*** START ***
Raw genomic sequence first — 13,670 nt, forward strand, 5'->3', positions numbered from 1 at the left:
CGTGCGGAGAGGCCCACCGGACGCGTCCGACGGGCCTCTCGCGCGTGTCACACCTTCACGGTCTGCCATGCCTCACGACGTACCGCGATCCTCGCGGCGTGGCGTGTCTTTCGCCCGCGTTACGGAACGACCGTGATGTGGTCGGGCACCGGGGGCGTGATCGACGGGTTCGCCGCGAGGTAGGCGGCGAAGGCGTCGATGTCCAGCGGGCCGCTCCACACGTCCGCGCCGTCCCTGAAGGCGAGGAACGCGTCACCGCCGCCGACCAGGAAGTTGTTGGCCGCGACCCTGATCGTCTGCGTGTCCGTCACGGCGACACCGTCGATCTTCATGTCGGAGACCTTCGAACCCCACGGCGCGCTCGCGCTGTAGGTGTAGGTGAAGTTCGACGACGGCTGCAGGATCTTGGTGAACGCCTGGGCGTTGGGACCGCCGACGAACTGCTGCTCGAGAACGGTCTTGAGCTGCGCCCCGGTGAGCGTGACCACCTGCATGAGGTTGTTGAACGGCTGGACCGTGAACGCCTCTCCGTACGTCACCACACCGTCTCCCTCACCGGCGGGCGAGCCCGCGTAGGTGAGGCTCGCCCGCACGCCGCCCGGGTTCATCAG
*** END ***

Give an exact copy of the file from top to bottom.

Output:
Raw genomic sequence first — 13,670 nt, forward strand, 5'->3', positions numbered from 1 at the left:
CGTGCGGAGAGGCCCACCGGACGCGTCCGACGGGCCTCTCGCGCGTGTCACACCTTCACGGTCTGCCATGCCTCACGACGTACCGCGATCCTCGCGGCGTGGCGTGTCTTTCGCCCGCGTTACGGAACGACCGTGATGTGGTCGGGCACCGGGGGCGTGATCGACGGGTTCGCCGCGAGGTAGGCGGCGAAGGCGTCGATGTCCAGCGGGCCGCTCCACACGTCCGCGCCGTCCCTGAAGGCGAGGAACGCGTCACCGCCGCCGACCAGGAAGTTGTTGGCCGCGACCCTGATCGTCTGCGTGTCCGTCACGGCGACACCGTCGATCTTCATGTCGGAGACCTTCGAACCCCACGGCGCGCTCGCGCTGTAGGTGTAGGTGAAGTTCGACGACGGCTGCAGGATCTTGGTGAACGCCTGGGCGTTGGGACCGCCGACGAACTGCTGCTCGAGAACGGTCTTGAGCTGCGCCCCGGTGAGCGTGACCACCTGCATGAGGTTGTTGAACGGCTGGACCGTGAACGCCTCTCCGTACGTCACCACACCGTCTCCCTCACCGGCGGGCGAGCCCGCGTAGGTGAGGCTCGCCCGCACGCCGCCCGGGTTCATCAG